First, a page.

The Marlin firmware installed on your RigidBot control board includes an implementation of a PID controller. PID controllers use a feedback loop of sensing and sending control commands to home in on a target and track with it. They are used to control everything from oven temperatures to self-driving cars that are trying to stay in their lane. In this case the PID algorithms are trying to keep your hot end at a precise and unchanging temperature while you print. Everything about your thermodynamic system can affect the behavior of your PID controller. If you move your heater cartridge a bit further in, or out, that may change results. The ambient temperature around your machine, the presence or absence of a draft, or an enclosure can all affect the behavior.
PEEK Insulation Meltdown
PID tuning became a hot topic (ha!) when some users observed the PEEK insulation block above their hot end melting down, something which should not be happening at the target temperature for the print. As it turned out, the default PID parameters flashed into the RigidBot's controller were based on the original, smaller, hot end (which due to poor machining tolerances developed leaks). The new replacement hot end had a larger thermal mass and placed the thermistor further from the heater cartridge. As a result, the PID algorithm was overshooting the target temperature by 10-20 degrees, and in many cases oscillating around without ever settling down to the correct temperature. Thanks to some crowd sourced data collection, new default values were derived that should perform better for the stock RigidBot with the new hot end. These will be built into the "community edition" firmware to help avoid meltdowns, but if you're reading this page, you can do even better! By tuning your PID parameters for your exact machine, you should be able to get your hot end to "lock in" to a temperature within +/- 1 degree Celsius indefinitely.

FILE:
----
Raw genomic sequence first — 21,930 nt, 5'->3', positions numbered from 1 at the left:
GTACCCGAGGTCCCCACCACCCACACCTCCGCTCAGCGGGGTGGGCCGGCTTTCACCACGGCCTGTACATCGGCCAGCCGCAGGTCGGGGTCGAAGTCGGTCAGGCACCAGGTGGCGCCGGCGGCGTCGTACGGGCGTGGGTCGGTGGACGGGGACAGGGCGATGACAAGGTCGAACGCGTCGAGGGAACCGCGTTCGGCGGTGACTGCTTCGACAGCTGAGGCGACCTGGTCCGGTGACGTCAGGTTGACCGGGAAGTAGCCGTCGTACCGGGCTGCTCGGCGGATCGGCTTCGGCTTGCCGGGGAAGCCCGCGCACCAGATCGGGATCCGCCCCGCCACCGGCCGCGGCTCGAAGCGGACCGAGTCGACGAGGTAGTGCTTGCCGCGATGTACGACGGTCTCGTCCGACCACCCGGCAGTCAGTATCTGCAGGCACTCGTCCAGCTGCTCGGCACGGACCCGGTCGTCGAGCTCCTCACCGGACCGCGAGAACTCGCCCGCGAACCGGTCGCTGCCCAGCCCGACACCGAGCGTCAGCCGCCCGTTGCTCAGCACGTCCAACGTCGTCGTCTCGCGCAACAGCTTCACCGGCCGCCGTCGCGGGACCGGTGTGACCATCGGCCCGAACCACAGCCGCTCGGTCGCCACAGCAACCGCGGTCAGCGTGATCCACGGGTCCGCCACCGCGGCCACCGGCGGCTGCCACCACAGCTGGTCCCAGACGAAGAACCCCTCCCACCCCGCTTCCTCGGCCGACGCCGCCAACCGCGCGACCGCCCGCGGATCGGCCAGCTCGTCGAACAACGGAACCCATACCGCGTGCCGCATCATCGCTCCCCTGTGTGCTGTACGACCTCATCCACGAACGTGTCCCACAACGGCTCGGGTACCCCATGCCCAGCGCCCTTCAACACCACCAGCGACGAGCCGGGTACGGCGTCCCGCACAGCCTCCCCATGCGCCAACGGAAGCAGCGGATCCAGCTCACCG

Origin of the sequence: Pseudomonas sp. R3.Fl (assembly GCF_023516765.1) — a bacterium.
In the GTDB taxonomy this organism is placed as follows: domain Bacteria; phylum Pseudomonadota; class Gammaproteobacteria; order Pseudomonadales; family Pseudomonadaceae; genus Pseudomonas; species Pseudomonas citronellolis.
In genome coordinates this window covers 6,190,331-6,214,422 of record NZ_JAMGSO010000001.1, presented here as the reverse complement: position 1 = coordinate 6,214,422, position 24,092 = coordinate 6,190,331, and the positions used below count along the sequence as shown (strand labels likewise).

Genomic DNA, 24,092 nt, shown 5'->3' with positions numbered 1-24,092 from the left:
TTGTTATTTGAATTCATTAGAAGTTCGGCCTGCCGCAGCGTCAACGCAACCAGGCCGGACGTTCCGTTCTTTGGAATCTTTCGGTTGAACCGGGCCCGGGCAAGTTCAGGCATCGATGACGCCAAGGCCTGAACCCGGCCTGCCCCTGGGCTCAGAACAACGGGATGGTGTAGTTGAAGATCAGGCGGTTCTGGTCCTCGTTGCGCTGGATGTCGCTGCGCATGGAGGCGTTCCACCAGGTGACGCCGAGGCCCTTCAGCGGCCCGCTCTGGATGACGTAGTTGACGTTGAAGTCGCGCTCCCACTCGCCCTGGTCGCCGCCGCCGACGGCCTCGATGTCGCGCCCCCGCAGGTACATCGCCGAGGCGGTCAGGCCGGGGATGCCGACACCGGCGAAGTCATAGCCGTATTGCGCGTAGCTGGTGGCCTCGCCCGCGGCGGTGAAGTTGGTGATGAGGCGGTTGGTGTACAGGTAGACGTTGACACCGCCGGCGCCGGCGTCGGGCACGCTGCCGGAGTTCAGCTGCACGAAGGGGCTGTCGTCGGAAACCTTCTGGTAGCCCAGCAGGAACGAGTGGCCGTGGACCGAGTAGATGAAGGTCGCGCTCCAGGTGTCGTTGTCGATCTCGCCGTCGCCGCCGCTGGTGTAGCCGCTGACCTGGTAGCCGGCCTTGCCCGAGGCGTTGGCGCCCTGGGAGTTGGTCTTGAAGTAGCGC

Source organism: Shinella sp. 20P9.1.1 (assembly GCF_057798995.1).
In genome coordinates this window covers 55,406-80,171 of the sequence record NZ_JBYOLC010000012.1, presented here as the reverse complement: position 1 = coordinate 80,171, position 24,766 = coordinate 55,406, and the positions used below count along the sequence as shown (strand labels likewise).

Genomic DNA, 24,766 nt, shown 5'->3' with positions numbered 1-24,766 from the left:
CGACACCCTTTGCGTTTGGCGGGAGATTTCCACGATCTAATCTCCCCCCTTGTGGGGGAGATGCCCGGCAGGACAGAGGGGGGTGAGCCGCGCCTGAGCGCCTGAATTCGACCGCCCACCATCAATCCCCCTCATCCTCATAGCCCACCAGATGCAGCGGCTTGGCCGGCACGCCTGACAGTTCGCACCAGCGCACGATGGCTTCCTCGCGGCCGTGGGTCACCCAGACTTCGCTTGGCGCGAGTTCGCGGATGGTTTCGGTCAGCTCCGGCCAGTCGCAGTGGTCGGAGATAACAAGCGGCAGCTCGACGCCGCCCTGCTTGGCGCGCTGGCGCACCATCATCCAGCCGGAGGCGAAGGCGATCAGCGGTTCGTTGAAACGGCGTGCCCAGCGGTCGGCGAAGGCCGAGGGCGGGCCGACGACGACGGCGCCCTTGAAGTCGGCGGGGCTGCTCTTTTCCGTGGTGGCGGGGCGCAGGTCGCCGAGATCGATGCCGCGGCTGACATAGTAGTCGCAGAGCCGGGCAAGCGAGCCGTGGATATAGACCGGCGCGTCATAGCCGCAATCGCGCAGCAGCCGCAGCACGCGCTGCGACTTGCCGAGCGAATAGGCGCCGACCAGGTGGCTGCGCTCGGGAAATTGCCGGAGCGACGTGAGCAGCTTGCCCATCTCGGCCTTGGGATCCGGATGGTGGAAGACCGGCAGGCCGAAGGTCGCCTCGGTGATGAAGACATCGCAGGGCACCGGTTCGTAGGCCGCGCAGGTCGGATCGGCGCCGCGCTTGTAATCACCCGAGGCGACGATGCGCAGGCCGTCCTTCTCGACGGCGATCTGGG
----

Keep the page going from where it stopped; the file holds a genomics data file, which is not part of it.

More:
The PID Auto-tune Function
You can run a test which will generate pretty good parameters for your specific combination of hardware. In Pronterface, Repetier, or Octoprint terminals you can send the command:
M303 E0 S200 C8